The stories of the unknown adventure, camaraderie, hardship, sheer dogged determination, and often superhuman strength, of mind and body of the early Antarctic explorers such as Scott and Shackleton are amazing tales to this day. Some of the events make you groan with disbelief at the poor planning, or the unfortunate series of events; Scott died just a few days from safety, after being piped to the South Pole by the Norwegians (who extensively used dogs to pull the sledges) not least because he felt reliance on the use of dog sleds was not entirely sporting. Some are immensely inspiring stories of great success from overt failure; Shackleton got stuck in the ice, lost the ship, managed to survive for over a year, and then crossed the dangerous Southern Ocean in an open wooden lifeboat, and yet, brought every one of his team members back alive. These exploits, along with the magical, mythical images of events like the aurora australis, the beautiful emperor penguins and the entirely alien landscapes have always completely fascinated me.
I saw the job advert for a doctor in Antarctica a few years before I applied. At that time, I was not experienced, or more to the point, confident enough to take the role, but the desire to spend time in, and explore the rugged and strange environment stuck with me. So when I saw the advert again on the BMJ website in autumn 2013, I knew that it was the right time to apply. There were four posts available at this intake.
My friends are fairly evenly split between those who are in a state of complete jealousy about my adventure and those who can’t think of anything worse. For those in the latter group, thoughts of being away for such a prolonged period, spending nearly three months on a ship on the open ocean and a year on an isolated island with a “select” group of (potentially mad) scientists, techies and other support staff, where half the year is spent under snow and without any of the usual luxuries (like non-powdered milk) horrify them.
My family, mostly were in the “why on earth would you want to do that?” camp, but after the initial shock of telling them what I was planning to do, they came around to the idea and have been at least a little taken with the adventure too.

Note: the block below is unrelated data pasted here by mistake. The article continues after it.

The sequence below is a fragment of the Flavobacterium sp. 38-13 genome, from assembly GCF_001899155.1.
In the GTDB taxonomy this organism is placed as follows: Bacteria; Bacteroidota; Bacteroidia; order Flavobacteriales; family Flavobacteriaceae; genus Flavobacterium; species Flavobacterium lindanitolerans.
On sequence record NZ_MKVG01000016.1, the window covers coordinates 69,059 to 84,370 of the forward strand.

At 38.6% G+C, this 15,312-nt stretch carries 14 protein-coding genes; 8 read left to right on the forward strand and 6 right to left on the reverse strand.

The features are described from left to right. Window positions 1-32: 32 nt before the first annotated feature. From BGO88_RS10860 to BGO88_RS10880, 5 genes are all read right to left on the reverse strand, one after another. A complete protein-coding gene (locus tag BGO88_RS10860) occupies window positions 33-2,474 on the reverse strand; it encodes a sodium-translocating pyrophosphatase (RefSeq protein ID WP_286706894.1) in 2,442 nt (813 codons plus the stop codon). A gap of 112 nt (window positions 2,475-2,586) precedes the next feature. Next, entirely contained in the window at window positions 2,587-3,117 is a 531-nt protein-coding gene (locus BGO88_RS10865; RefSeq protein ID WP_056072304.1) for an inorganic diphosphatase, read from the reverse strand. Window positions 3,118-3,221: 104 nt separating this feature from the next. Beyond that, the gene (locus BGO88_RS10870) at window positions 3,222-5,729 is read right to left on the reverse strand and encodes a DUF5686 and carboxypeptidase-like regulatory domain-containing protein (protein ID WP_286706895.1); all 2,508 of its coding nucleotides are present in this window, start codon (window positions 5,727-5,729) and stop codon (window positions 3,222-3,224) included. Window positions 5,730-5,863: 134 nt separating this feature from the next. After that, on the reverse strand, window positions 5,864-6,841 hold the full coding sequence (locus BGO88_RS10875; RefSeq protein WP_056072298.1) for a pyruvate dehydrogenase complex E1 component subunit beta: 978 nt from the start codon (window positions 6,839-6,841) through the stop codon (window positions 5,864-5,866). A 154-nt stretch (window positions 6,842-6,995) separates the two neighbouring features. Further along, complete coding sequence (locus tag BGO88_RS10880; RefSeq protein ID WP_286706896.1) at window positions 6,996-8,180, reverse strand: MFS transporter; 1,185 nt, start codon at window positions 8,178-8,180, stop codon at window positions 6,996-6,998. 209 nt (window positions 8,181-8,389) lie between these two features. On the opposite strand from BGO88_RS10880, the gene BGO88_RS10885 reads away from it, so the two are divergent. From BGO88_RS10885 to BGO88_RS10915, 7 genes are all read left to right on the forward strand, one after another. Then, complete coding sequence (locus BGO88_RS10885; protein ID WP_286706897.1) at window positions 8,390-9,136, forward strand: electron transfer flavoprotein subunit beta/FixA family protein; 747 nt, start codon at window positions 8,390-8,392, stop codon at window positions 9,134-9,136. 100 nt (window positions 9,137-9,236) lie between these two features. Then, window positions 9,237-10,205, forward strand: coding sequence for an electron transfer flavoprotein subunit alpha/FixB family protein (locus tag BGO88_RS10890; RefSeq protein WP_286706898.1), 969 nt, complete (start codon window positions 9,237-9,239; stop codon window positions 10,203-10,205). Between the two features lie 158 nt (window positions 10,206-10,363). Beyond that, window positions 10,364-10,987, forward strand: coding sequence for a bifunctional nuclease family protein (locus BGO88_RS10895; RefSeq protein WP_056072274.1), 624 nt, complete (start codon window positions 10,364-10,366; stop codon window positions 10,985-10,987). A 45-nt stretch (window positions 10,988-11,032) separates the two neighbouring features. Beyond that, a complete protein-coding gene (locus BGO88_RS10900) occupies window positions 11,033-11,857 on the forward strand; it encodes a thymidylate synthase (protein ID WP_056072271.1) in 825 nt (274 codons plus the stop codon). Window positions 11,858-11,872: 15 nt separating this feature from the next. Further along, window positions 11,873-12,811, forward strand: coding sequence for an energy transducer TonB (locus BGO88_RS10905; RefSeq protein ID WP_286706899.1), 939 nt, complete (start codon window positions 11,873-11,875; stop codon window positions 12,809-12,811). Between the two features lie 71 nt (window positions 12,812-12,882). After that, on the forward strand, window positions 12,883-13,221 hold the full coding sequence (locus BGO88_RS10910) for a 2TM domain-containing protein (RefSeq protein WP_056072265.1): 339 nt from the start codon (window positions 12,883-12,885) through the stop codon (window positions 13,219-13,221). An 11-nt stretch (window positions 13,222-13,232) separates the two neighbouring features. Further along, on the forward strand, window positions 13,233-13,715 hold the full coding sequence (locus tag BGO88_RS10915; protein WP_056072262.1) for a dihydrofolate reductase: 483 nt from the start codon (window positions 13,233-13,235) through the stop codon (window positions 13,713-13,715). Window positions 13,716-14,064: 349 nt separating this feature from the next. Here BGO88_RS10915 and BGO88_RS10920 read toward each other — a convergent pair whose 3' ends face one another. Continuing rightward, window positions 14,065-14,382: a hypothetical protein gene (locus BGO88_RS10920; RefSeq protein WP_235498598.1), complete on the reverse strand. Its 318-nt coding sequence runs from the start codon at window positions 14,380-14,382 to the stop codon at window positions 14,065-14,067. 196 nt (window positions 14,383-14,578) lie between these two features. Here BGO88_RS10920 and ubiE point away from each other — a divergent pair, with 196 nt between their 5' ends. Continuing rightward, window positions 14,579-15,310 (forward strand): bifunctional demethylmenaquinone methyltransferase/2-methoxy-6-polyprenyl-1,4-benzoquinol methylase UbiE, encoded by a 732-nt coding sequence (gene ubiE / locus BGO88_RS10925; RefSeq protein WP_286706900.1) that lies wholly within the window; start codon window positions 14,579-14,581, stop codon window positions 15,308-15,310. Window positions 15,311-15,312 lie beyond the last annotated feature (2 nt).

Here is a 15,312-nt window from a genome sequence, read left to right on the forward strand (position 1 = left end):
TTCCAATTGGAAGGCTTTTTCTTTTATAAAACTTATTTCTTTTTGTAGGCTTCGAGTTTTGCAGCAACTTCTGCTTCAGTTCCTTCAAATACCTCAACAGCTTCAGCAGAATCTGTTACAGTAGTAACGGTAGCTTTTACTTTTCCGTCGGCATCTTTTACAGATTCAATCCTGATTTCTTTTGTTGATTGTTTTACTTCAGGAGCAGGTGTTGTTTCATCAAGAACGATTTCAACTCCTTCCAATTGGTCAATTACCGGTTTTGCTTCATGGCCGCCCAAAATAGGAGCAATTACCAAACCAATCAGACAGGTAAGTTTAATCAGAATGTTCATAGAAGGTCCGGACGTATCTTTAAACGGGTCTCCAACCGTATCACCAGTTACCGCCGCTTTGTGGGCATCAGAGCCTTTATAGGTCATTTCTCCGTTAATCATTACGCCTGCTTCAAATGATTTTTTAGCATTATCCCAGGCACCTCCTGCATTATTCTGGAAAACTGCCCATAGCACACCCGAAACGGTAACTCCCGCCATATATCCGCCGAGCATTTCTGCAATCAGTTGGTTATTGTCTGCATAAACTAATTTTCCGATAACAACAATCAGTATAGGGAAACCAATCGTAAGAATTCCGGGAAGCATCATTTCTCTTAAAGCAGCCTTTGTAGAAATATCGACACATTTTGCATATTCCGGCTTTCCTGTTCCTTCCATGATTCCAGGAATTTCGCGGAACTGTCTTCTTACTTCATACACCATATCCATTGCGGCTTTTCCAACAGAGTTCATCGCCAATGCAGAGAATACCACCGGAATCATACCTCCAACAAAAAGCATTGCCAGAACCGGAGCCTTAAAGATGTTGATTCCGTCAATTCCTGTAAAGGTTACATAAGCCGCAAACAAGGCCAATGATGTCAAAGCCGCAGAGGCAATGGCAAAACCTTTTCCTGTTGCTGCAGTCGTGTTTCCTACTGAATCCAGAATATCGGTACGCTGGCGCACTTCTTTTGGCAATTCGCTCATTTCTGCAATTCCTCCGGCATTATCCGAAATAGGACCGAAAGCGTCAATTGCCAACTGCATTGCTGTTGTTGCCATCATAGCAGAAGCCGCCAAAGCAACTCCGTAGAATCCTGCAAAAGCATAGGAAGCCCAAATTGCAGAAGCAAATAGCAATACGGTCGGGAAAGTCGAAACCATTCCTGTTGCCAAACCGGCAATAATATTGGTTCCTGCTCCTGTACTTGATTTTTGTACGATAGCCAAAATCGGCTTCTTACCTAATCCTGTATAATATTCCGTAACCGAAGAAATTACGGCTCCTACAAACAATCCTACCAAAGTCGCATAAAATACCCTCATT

British Antarctic Survey (BAS) operates four year-round bases on Antarctica and in the Sub-Antarctic; three of which have a British Antarctic Survey Medical Unit (BASMU) doctor (Halley, Rothera and King Edward Point). Additionally, there are three other, summer only bases, none of which have permanent medical staff, but are covered by advanced first aiders under remote guidance from the three base doctors. BAS also currently operates two research vessels; RRS James Clark Ross and RRS Ernest Shackleton (soon to be replaced by RRS David Attenborough AKA Boaty McBoatface), which have doctors onboard when operating in Antarctic waters. BASMU doctors work independently while deployed south, but as BASMU is based in Derriford ED, there is always advice available by phone when needed.
In May 2014, along with three other very excited doctors, I started working for BASMU. I spent the first few months at BASMU’s base in Plymouth learning a host of new medical skills, such as how to fill and pull teeth, how to run a dive chamber (Rothera has a scientific diving programme, and therefore a chamber on site), basic theories of physiotherapy, and taking and developing xrays, amongst many other clinical topics usually outside of my remit in the ED. During that time, I also took some non clinical, but rather fun “work” courses, including powerboating and sea survival. Much of our time in Plymouth was left to our own discretion to direct our learning as we felt necessary, giving us opportunity to fill in areas we were not so au fait with. We also spent some of this pre-deployment time doing medical screening for BAS staff travelling south, attempting to mitigate against medically higher risk deployments.
In the middle of September 2014, I drove up to Immingham to meet the ship that I was to spend nearly three months sailing to King Edward Point (KEP) on the island of South Georgia on the Royal Research Ship James Clark Ross (RRS JCR). While on board, I was the ship’s doctor to the crew and the scientists on board. I learned about life at sea, ships navigation, about CTDs (conductivity, temperature and depth water measurements), how to bake bread, as well as taking part in ships drills, including some of the more unexpected drills, such as watertight doors, piracy and stowaways.
When we crossed the equator, all the pollywogs (sailors who have not yet crossed the equator) were enrolled in an age-old game of “crossing the line”. This entailed the pollywogs hiding or defending themselves, and those who had, trying to recapture them and bring them before King Neptune, who would hear the pollywogs’ “sins”, which would be absolved by King Neptune, after appropriate punishment and kissing of the kipper. This actually was far more fun than it sounds!
As well as running science, the ship has a duel function of logistics, and is the means of annual resupply of goods and staff for a number of the British Antarctic Survey bases. Everything needed on the bases (for example cooking utensils, food, fuel, toiletries, camping gear, boating materials, science equipment, stationary and communications items) must be ordered in advance and is delivered once a year. Waste is packaged and removed for recycling. On the way south, the hold was packed to bursting with snowcats, diggers, food, building materials and all the other sundries required for the bases for the following year.